We are facing a global pandemic of antibiotic resistance, warn experts

September 19, 2008

Vital components of modern medicine such as major surgery, organ transplantation, and cancer chemotherapy will be threatened if antibiotic resistance is not tackled urgently, warn experts on bmj.com today.

A concerted global response is needed to address rising rates of bacterial resistance caused by the use and abuse of antibiotics or "we will return to the pre-antibiotic era", write Professor Otto Cars and colleagues in an editorial.

All antibiotic use "uses up" some of the effectiveness of that antibiotic, diminishing the ability to use it in the future, write the authors, and antibiotics can no longer be considered as a renewable source.

They point out that existing antibiotics are losing their effect at an alarming pace, while the development of new antibiotics is declining. More than a dozen new classes of antibiotics were developed between 1930 and 1970, but only two new classes have been developed since then.

According to the European Centre for Disease Prevention and Control, the most important disease threat in Europe is from micro-organisms that have become resistant to antibiotics. As far back as 2000, the World Health Organisation was calling for a massive effort to address the problem of antimicrobial resistance to prevent the "health catastrophe of tomorrow".

So why has so little been done to address the problem of resistance, ask the authors?

Antibiotics are over prescribed, still illegally sold over the counter in some EU countries, and self medication with leftover medicines is commonplace.

There are alarming reports about serious consequences of antibiotic resistance from all around the world. However, there is still a dearth of data on the magnitude and burden of antibiotic resistance, or its economic impact on individuals, health care, and society. This, they suggest, may explain why there has been little response to this public health threat from politicians, public health workers, and consumers.

In addition, there are significant scientific challenges but few incentives to developing new antibiotics, state the authors.

The authors believe that priority must be given to the most urgently needed antibiotics and incentives given for developing antibacterials with new mechanisms of action. In addition, "the use of new antibiotics must be safeguarded by regulations and practices that ensure rational use, to avoid repeating the mistakes we have made by overusing the old ones", they say.

They point out that reducing consumer demand could be the strongest force to driving change—individuals must be educated to understand that their choice to use an antibiotic will affect the possibility of effectively treating bacterial infections in other people.

But, they claim, the ultimate responsibility for coordination and resources rests with national governments, WHO and other international stakeholders.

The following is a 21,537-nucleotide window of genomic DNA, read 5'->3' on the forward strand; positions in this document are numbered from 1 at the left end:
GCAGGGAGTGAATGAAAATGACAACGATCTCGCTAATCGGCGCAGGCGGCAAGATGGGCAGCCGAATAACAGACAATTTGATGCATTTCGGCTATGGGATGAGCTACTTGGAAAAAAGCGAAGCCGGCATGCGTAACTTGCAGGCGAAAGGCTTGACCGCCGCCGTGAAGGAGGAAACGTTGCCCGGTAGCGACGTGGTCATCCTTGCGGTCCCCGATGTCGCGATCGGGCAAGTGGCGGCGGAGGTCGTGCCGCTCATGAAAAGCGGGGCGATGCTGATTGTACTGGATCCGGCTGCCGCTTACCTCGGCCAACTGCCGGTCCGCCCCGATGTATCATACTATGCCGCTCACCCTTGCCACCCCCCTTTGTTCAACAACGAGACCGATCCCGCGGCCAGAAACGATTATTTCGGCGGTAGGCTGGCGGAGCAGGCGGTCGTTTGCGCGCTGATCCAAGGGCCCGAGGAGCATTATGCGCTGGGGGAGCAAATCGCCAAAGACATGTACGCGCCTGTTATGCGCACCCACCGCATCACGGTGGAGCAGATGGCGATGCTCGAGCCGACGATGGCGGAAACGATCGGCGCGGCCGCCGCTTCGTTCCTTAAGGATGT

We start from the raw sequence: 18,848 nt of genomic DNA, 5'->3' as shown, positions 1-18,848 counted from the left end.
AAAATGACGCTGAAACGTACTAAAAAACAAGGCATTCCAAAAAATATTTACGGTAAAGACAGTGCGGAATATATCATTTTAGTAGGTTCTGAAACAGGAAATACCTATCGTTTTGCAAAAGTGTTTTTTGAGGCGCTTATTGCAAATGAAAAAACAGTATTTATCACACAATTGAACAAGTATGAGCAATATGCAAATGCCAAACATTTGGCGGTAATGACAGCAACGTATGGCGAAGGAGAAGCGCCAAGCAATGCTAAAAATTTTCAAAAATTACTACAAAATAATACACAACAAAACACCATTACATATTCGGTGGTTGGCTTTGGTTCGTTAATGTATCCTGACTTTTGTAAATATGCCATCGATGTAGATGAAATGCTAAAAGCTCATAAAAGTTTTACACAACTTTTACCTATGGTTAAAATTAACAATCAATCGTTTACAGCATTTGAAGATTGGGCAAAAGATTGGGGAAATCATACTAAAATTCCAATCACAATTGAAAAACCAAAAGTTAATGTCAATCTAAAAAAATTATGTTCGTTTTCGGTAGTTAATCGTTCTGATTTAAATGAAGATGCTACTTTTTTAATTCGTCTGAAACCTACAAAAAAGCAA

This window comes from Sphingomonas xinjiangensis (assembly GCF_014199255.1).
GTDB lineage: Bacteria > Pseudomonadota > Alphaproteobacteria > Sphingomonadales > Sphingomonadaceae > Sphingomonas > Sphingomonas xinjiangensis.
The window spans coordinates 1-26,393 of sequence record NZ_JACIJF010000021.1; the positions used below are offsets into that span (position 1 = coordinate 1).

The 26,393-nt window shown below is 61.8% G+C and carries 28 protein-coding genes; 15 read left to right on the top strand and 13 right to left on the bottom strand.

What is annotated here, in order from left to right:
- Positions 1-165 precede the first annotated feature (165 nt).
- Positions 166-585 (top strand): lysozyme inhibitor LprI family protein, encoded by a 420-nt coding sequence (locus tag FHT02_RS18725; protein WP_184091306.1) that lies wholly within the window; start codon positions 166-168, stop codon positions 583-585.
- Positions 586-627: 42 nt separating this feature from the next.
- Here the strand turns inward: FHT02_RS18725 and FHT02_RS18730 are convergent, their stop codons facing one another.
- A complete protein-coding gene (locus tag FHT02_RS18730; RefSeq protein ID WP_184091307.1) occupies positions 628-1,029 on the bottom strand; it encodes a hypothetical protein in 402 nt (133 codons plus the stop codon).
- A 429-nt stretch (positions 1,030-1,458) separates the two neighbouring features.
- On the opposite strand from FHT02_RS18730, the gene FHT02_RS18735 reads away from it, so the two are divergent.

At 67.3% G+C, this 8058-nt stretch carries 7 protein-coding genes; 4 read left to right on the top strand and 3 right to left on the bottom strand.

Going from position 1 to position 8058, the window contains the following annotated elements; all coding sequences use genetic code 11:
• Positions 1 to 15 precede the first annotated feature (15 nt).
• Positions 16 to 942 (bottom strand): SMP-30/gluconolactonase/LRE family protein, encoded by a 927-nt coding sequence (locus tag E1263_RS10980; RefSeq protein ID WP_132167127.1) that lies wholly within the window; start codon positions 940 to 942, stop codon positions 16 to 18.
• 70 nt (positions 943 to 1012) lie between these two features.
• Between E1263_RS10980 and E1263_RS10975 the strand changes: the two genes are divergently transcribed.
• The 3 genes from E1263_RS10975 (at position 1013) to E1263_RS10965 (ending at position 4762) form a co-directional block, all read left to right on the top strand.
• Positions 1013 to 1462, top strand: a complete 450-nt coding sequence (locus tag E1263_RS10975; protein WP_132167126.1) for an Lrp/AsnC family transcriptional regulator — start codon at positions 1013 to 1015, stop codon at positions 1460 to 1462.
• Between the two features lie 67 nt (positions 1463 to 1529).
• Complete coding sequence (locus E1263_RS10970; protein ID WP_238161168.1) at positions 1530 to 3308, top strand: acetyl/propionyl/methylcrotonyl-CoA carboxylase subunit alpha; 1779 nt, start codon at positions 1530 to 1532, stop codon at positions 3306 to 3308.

Not only is there an urgent need for up-to-date information on the level of antibiotic resistance, but also for evidence of effective interventions for the prevention and control of antibiotic resistance at national and local levels, while more focus is needed on infectious diseases, they conclude.

Source: British Medical Journal

Explore further: Researchers find genetic defences of bacteria don't aid antibiotic resistance

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5 / 5 (1) Sep 19, 2008
It should be instructive that this article on the development of antibiotic resistance through the overuse and misuse of antibiotics does not even mention the tons of antibiotics the animal food industry puts in feed stock every day.
not rated yet Sep 19, 2008
It is the cycle of death, evil and injustice.

1. Design antibiotics.
2. People who can pay for it use it until bacteria become resistant and more aggressive.
3. Resistant bacteria kills antibiotic user (sort of justice while the user first benefit from it and now kind of pays the price). However the bacteria also goes to remote places and kill people who never used it and was never able to afford to buy this antibiotics anyway (injustice)
4. People who can afford it, design better antibiotics to save themselves. This antibiotics is much more expensive (they justify the cost by saying that it is the research that must be paid which is kind of his own salary)
5. When person who never used antibiotics in third world is not able to buy gets infected by resistant bacteria and asks for the new cure. He is charged the exuberant high price. He can't pay and dies

Logic Conclusion:
Innocent people are charged high prices for the cure of a bacteria, by people that designed this bacteria, who also themselves benefit from the design of the cure.
They can't pay so they are told: sorry you will die, and they do die.
(By the way this a a definition of evil)

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